Kudos to NCDD’s Sandy Heierbacher and the entire organizing team (especially crack facilitators Walt Roberts and Tod Sloan) for putting together a fantastic event that left me enlightened and inspired. It was the perfect antidote to the toxic partisanship of the recent election season.
A Few Highlights
My head is still spinning from the rich stew of ideas, models, processes and projects presented at the event, to say nothing of the amazing people. Herewith, a few highlights:
1. The People
The best thing about this gathering was the people. (I love hanging out with facilitators and social process geeks.) The attendees, about 180 in all, consisted of a mix of professional facilitators, academics, community organizers, techies, consultants, corporate and philanthropic leaders, and government officials. It was great to spend time with old friends and co-conspirators like Joseph McCormick, Susan Partnow, Howard Silverman, John Spady, Peggy Holman, Jim Rough, and one of my personal heroes, Tom Atlee. To finally meet folks long I’ve admired, like DeAnna Martin and Sandy Heierbacher. And to make tons of new connections with inspiring people who are in the trenches daily endeavoring to make democracy work.
2. The Process
Most conferences (and I attend a lot) are sorely lacking in one respect: interactivity. They don’t build in enough opportunities for dialogue — between audience and presenters, or, more importantly, between participants. The old, didactic model of experts at the front of the room dropping knowledge on the audience followed by a short Q&A period misses so many opportunities for participants to interact in creative, generative ways that spark new connections, deepen the conversation and harness the wisdom of everyone in the room. This conference, by contrast, was beautifully designed and facilitated for maximum dialogue potential.
The conference kicked off on Friday evening with a World Cafe dialogue, facilitated by Walt Roberts, on the state of public engagement. About 50 of us spent two hours shuffling from table to table every 15-20 minutes as we moved through a series of questions about the state of public engagement and ways to improve it. Between each round, we passed the mic around the room as people shared insights that had come up at their tables, and a team of graphic facilitators recorded our thoughts with markers on large paper murals with images and keywords culled from the report-backs. This was a great way to quickly meet a bunch of new people, generate a wide range of ideas and insights, and set a conversational, collaborative tone for the rest of the conference.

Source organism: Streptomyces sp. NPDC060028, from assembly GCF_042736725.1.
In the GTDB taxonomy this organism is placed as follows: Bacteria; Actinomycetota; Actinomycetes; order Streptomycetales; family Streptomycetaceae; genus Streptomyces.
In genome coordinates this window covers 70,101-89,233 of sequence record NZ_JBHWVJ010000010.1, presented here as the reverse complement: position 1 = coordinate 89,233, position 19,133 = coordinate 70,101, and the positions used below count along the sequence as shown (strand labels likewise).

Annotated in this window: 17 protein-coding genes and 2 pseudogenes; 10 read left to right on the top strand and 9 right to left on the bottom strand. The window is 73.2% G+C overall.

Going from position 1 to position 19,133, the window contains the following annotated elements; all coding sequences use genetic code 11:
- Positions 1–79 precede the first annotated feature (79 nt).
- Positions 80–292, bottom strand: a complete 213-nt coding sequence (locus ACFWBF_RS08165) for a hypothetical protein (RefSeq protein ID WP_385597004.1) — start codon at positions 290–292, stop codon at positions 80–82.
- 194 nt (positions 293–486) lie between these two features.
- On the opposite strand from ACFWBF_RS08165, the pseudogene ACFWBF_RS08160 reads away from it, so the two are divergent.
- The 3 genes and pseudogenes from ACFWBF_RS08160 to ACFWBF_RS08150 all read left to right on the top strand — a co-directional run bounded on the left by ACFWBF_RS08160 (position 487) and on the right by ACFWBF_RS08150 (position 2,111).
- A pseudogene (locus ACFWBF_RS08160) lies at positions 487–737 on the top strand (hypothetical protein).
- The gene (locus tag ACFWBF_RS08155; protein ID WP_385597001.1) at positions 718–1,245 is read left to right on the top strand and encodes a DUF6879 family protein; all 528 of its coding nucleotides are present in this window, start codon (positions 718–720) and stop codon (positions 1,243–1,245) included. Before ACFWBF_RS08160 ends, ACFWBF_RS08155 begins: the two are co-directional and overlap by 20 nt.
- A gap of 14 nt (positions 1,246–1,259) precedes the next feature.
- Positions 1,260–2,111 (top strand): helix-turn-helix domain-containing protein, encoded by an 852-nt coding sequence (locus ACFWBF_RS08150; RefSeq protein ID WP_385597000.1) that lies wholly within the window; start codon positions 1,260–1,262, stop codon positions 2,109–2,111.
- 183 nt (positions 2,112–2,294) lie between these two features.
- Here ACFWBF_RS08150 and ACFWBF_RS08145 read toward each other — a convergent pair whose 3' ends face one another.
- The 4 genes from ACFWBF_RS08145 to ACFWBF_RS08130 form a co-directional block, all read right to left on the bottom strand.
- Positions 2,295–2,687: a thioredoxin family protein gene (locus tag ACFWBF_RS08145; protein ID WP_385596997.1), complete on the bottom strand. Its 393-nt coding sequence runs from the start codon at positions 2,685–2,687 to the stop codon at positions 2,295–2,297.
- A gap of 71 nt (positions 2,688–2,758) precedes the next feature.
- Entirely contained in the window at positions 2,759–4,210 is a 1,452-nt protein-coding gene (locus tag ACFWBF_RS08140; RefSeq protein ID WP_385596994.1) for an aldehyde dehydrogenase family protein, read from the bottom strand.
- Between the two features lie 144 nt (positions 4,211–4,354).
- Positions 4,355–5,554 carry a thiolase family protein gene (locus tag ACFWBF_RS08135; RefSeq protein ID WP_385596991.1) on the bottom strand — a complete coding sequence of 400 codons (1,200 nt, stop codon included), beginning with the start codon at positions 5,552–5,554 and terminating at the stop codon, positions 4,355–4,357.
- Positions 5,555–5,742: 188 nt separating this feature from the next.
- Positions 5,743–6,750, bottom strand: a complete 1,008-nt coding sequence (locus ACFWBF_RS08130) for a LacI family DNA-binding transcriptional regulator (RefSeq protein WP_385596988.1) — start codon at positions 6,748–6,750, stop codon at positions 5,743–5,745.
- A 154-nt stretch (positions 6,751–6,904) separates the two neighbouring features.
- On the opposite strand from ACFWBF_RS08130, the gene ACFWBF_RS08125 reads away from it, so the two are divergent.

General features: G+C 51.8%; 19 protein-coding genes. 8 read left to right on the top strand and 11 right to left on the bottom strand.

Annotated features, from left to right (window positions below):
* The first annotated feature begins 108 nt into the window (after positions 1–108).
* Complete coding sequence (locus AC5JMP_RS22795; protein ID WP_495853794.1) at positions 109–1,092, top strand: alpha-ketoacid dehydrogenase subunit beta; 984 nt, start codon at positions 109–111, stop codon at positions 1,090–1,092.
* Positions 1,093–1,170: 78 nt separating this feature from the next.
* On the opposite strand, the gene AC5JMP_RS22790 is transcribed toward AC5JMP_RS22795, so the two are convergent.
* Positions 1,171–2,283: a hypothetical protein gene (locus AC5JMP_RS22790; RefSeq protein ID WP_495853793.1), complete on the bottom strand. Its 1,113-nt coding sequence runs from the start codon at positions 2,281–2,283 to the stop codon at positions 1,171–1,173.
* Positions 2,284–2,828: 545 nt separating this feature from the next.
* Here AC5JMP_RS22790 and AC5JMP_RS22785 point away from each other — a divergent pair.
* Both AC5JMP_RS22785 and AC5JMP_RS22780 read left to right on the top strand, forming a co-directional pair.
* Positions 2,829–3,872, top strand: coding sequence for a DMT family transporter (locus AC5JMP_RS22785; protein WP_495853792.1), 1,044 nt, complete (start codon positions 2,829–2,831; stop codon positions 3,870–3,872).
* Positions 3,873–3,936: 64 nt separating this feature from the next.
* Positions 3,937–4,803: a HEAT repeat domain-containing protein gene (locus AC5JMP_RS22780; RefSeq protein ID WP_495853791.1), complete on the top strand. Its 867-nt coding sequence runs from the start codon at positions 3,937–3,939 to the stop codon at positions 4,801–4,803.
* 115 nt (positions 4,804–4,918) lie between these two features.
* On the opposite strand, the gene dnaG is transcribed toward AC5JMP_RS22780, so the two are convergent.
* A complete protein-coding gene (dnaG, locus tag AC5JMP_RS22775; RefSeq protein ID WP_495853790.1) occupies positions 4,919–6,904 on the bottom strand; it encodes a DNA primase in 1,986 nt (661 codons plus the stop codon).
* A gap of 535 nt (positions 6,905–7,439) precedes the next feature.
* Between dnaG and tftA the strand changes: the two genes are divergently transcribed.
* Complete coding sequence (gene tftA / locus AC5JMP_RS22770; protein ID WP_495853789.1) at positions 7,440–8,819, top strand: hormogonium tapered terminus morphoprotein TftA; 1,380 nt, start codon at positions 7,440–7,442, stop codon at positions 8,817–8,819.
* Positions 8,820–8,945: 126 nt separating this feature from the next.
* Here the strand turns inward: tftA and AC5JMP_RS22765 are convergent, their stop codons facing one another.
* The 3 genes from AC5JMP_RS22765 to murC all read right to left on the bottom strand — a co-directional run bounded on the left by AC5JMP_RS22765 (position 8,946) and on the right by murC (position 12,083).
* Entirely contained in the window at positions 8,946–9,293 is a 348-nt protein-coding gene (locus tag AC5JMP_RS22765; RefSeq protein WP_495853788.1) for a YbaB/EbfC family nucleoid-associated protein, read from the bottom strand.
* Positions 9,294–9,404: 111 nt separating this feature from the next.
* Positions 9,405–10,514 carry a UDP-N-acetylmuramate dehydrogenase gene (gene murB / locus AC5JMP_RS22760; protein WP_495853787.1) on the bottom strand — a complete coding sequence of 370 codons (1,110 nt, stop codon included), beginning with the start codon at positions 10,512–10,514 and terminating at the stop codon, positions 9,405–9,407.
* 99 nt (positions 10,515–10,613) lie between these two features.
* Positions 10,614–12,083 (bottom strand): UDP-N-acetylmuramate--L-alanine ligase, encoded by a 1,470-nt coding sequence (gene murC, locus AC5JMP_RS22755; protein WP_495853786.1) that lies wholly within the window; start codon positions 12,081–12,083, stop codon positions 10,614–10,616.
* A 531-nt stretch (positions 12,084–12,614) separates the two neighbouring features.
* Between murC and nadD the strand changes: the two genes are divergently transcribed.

The main event took place Saturday from 9-5, with all 180 participants in attendance. The morning consisted of three plenary presentations of innovative dialogue-driven public engagement projects from Washington and Oregon (more on the projects below). After each presentation, rather than going straight to Q&A, the audience members turned to each other in groups of four to discuss what we had just heard. The mic was then passed around for people to share their observations and insights, or ask questions of the presenters.
The afternoon breakout sessions were organized using Open Space, a self-organizing process where anyone in the room can offer a session on any topic. Some two dozen sessions were offered — ranging from brainstorming sessions on upcoming public engagement projects to technology demos, conversations on race, gender, and privilege to envisioning a sustainable future for suburbs. John Spady and I presented together a demonstration of the web platform my company, Zanby, built for the Countywide Community Forums (more on that below).
After the breakouts we reconvened for a final wrap-up session where, again, the mic was passed around the room so that anyone could offer insights or reflections. In keeping with the goal of maximizing interaction, the last thing facilitator Walt Roberts did before closing was to invite everyone to look around the room and find someone you’ve been meaning to connect with but haven’t yet had the chance.
I wish conference planners everywhere would take a few pages from NCDD’s book and design many more opportunities for dialogue and interactivity into their events.
3. The Projects
The three projects featured in the morning plenaries were all noteworthy.
- City of Portland Office of Neighborhood Involvement (ONI): Several ONI staff presented about the variety of ways the city is institutionalizing public involvement in decision-making processes throughout the city government. Afifa Ahmed-Shafi, ONI’s Public Involvement Best Practices Coordinator, described the Public Involvement Principles [PDF] adopted last August by the city council. According to the ONI website, “[The] principles include partnership, early involvement, building relationships and community capacity, inclusiveness and equity, good quality process design and implementation, transparency, and accountability.” The city council also adopted a requirement that every measure submitted at council be accompanied by a “public involvement report” documenting how citizens were consulted in developing the proposal. ONI is currently conducting a baseline assessment of public involvement across all city offices, and is looking at other experiments such as participatory budgeting.
- Oregon Citizens’ Initiative Review: Established by the Oregon legislature in 2008, this reform institutionalized a citizen jury-style process for evaluating the pros and cons of statewide ballot measures. “24 Oregon voters are selected at random, and then demographically balanced to fairly represent a cross-section of the entire state electorate. This panel participates in balanced hearings where campaign advocates and policy experts present the arguments and facts about the measure.” After several days of testimony, the panelists decide how they would vote on the measures and write pro and con statements. The statements and vote totals are included in the official state voter’s guide.